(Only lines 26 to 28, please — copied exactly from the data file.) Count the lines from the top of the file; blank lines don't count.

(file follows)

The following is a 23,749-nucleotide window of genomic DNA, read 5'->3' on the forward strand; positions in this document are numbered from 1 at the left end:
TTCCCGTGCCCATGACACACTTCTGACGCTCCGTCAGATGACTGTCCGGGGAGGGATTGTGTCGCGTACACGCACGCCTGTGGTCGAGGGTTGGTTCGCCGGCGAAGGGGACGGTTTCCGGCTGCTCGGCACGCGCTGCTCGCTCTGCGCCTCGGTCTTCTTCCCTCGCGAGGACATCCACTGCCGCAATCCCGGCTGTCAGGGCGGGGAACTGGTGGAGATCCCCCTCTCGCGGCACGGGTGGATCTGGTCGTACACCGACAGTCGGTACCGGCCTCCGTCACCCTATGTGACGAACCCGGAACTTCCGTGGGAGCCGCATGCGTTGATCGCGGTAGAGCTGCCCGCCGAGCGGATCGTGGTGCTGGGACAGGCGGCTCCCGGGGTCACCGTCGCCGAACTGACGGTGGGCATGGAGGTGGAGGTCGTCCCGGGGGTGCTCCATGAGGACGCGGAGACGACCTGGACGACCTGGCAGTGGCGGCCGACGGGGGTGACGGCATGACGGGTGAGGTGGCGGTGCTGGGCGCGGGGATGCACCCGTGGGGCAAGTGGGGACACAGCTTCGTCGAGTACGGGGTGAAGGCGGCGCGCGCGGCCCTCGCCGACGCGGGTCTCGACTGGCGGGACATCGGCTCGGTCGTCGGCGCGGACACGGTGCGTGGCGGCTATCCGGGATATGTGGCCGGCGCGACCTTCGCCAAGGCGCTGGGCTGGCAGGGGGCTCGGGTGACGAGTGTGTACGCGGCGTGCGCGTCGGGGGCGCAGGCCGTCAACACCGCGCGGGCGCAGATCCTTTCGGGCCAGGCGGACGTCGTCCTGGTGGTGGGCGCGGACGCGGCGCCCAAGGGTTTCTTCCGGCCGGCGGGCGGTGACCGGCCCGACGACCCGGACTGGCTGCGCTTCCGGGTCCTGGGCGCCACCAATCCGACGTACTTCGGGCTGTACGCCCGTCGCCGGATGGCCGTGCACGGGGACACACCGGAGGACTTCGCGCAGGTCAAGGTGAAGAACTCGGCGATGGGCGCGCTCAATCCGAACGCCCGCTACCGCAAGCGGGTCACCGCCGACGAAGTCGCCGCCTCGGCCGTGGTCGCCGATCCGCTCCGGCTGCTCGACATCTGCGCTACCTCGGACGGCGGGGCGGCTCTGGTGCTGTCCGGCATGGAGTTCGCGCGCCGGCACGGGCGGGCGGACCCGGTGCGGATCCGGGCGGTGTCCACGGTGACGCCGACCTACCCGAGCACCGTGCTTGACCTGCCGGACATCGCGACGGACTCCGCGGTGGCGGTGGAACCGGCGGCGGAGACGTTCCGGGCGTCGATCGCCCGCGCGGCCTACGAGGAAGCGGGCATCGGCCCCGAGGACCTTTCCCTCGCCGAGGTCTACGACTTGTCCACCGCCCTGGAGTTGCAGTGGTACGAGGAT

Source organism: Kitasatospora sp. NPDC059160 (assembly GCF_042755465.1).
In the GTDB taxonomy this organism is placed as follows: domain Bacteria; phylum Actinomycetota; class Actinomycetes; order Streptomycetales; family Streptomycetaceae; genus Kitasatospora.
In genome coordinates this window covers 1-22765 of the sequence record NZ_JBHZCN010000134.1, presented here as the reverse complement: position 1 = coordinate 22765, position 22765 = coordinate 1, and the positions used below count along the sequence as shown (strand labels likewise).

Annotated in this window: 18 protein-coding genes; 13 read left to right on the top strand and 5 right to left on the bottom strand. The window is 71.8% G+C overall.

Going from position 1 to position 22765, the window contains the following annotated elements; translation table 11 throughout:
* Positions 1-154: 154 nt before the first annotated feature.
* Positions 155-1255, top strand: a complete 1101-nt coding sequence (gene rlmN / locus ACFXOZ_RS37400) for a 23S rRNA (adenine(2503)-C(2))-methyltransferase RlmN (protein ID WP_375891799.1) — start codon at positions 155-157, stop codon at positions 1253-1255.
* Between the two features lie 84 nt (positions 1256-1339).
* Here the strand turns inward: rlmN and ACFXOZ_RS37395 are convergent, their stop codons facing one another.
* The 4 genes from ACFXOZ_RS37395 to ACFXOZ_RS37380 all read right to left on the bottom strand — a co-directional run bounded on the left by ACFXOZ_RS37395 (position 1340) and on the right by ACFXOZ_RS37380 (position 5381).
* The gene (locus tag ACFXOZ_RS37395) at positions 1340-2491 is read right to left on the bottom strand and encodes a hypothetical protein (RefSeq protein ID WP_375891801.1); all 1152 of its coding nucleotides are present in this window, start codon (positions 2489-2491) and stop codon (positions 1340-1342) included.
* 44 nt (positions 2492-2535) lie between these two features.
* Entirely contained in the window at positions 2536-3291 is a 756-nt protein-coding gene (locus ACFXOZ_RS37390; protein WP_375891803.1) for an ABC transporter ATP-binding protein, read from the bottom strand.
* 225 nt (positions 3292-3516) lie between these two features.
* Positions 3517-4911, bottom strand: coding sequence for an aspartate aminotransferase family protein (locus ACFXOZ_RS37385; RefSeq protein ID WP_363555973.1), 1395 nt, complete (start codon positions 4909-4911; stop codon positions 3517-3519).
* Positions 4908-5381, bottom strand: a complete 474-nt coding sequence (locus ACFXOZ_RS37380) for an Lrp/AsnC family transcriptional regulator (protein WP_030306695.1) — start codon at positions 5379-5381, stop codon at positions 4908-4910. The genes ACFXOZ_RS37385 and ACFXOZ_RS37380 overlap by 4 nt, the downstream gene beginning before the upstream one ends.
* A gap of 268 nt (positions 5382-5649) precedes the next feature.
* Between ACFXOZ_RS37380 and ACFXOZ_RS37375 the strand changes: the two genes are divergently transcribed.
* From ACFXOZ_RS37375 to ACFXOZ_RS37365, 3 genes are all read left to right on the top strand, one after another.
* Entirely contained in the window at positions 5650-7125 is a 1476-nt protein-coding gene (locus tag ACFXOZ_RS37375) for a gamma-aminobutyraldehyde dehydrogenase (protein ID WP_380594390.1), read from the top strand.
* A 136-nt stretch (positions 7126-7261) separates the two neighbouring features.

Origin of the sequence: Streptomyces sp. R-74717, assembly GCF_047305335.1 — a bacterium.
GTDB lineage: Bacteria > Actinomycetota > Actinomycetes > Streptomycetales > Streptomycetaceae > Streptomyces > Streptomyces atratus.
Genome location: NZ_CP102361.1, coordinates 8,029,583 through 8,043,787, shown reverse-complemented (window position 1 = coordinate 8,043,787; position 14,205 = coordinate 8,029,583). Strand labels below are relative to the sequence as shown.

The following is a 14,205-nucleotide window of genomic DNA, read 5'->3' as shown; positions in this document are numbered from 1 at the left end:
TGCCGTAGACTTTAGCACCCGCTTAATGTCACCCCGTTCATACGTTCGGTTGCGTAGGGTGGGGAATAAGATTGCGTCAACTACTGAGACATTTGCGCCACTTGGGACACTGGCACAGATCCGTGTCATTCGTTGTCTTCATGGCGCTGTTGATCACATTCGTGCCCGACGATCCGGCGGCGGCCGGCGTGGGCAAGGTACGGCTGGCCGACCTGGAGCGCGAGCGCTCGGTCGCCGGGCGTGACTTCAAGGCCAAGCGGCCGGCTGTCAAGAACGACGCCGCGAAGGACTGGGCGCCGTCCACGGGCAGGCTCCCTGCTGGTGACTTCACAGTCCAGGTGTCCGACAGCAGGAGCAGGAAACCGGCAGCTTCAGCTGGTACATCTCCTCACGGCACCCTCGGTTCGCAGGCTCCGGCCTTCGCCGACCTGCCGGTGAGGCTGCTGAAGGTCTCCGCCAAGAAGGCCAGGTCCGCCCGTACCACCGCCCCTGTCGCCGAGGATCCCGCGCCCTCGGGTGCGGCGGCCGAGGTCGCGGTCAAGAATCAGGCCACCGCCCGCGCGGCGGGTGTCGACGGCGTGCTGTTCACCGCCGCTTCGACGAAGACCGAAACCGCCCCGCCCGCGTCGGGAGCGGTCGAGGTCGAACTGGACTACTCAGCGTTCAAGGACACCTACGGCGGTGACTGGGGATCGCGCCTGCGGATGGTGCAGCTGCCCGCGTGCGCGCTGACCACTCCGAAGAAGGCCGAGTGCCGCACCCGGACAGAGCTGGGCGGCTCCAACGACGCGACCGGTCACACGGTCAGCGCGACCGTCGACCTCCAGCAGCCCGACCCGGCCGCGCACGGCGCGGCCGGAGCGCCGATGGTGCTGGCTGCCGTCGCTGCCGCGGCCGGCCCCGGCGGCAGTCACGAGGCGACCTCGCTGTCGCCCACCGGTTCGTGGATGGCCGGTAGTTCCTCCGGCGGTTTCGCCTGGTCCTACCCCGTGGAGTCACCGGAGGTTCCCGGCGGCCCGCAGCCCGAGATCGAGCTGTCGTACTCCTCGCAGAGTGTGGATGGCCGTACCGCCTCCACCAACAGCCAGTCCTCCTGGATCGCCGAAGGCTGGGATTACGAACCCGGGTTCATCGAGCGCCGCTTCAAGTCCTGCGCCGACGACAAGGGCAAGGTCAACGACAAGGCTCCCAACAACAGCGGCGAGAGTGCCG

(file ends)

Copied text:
Genome location: NZ_CP102361.1, coordinates 8,029,583 through 8,043,787, shown reverse-complemented (window position 1 = coordinate 8,043,787; position 14,205 = coordinate 8,029,583). Strand labels below are relative to the sequence as shown.

The following is a 14,205-nucleotide window of genomic DNA, read 5'->3' as shown; positions in this document are numbered from 1 at the left end:
TGCCGTAGACTTTAGCACCCGCTTAATGTCACCCCGTTCATACGTTCGGTTGCGTAGGGTGGGGAATAAGATTGCGTCAACTACTGAGACATTTGCGCCACTTGGGACACTGGCACAGATCCGTGTCATTCGTTGTCTTCATGGCGCTGTTGATCACATTCGTGCCCGACGATCCGGCGGCGGCCGGCGTGGGCAAGGTACGGCTGGCCGACCTGGAGCGCGAGCGCTCGGTCGCCGGGCGTGACTTCAAGGCCAAGCGGCCGGCTGTCAAGAACGACGCCGCGAAGGACTGGGCGCCGTCCACGGGCAGGCTCCCTGCTGGTGACTTCACAGTCCAGGTGTCCGACAGCAGGAGCAGGAAACCGGCAGCTTCAGCTGGTACATCTCCTCACGGCACCCTCGGTTCGCAGGCTCCGGCCTTCGCCGACCTGCCGGTGAGGCTGCTGAAGGTCTCCGCCAAGAAGGCCAGGTCCGCCCGTACCACCGCCCCTGTCGCCGAGGATCCCGCGCCCTCGGGTGCGGCGGCCGAGGTCGCGGTCAAGAATCAGGCCACCGCCCGCGCGGCGGGTGTCGACGGCGTGCTGTTCACCGCCGCTTCGACGAAGACCGAAACCGCCCCGCCCGCGTCGGGAGCGGTCGAGGTCGAACTGGACTACTCAGCGTTCAAGGACACCTACGGCGGTGACTGGGGATCGCGCCTGCGGATGGTGCAGCTGCCCGCGTGCGCGCTGACCACTCCGAAGAAGGCCGAGTGCCGCACCCGGACAGAGCTGGGCGGCTCCAACGACGCGACCGGTCACACGGTCAGCGCGACCGTCGACCTCCAGCAGCCCGACCCGGCCGCGCACGGCGCGGCCGGAGCGCCGATGGTGCTGGCTGCCGTCGCTGCCGCGGCCGGCCCCGGCGGCAGTCACGAGGCGACCTCGCTGTCGCCCACCGGTTCGTGGATGGCCGGTAGTTCCTCCGGCGGTTTCGCCTGGTCCTACCCCGTGGAGTCACCGGAGGTTCCCGGCGGCCCGCAGCCCGAGATCGAGCTGTCGTACTCCTCGCAGAGTGTGGATGGCCGTACCGCCTCCACCAACAGCCAGTCCTCCTGGATCGCCGAAGGCTGGGATTACGAACCCGGGTTCATCGAGCGCCGCTTCAAGTCCTGCGCCGACGACAAGGGCAAGGTCAACGACAAGGCTCCCAACAACAGCGGCGAGAGTGCCG